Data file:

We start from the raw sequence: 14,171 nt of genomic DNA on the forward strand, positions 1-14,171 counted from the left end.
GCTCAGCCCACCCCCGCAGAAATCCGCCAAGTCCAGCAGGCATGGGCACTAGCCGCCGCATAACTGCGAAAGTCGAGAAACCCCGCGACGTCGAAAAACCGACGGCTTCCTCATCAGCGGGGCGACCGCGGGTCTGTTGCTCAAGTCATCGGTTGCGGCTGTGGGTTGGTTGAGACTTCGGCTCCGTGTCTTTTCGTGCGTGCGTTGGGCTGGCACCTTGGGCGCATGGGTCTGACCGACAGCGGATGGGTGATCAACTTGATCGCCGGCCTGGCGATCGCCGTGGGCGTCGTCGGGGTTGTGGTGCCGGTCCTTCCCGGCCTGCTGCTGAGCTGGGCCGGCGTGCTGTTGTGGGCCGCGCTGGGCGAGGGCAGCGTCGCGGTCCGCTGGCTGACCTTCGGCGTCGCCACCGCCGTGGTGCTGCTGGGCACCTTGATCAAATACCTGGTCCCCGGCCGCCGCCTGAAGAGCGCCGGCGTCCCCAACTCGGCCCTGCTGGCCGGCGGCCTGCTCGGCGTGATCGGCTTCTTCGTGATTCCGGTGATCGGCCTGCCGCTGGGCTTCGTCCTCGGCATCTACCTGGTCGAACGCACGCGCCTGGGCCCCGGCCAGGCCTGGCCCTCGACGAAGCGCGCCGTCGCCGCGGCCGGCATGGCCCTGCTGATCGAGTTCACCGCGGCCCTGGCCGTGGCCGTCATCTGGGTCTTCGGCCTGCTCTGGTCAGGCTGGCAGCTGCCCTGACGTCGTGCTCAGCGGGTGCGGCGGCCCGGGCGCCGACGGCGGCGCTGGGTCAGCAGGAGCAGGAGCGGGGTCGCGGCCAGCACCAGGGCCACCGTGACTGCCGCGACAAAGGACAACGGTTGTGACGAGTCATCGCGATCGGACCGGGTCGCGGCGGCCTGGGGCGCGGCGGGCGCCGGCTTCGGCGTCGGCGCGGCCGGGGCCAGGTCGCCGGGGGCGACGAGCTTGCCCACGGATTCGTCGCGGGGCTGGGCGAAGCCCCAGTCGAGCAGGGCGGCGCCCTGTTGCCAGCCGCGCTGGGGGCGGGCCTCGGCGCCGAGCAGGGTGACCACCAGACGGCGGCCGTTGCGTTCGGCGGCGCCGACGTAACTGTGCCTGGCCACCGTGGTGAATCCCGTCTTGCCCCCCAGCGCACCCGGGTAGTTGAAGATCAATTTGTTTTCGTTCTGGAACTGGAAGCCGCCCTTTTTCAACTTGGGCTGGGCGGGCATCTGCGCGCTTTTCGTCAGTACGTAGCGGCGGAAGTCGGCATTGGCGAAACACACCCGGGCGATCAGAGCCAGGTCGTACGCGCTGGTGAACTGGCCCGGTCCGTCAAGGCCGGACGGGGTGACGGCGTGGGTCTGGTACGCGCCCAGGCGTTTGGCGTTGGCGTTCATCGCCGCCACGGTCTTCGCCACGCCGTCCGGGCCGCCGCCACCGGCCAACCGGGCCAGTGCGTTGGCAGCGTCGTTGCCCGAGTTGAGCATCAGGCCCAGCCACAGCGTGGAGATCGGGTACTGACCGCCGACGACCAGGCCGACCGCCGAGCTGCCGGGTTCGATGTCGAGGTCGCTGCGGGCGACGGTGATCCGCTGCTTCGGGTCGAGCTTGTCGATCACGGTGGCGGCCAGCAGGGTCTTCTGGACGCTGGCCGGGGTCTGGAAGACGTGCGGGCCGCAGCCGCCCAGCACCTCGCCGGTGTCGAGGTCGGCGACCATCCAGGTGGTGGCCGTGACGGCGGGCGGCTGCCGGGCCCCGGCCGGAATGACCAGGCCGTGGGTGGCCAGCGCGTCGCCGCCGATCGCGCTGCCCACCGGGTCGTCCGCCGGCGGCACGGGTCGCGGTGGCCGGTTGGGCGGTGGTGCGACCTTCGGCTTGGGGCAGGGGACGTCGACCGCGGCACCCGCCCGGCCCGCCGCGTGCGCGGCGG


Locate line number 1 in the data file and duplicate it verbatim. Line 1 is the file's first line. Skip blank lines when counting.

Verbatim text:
We start from the raw sequence: 14,171 nt of genomic DNA on the forward strand, positions 1-14,171 counted from the left end.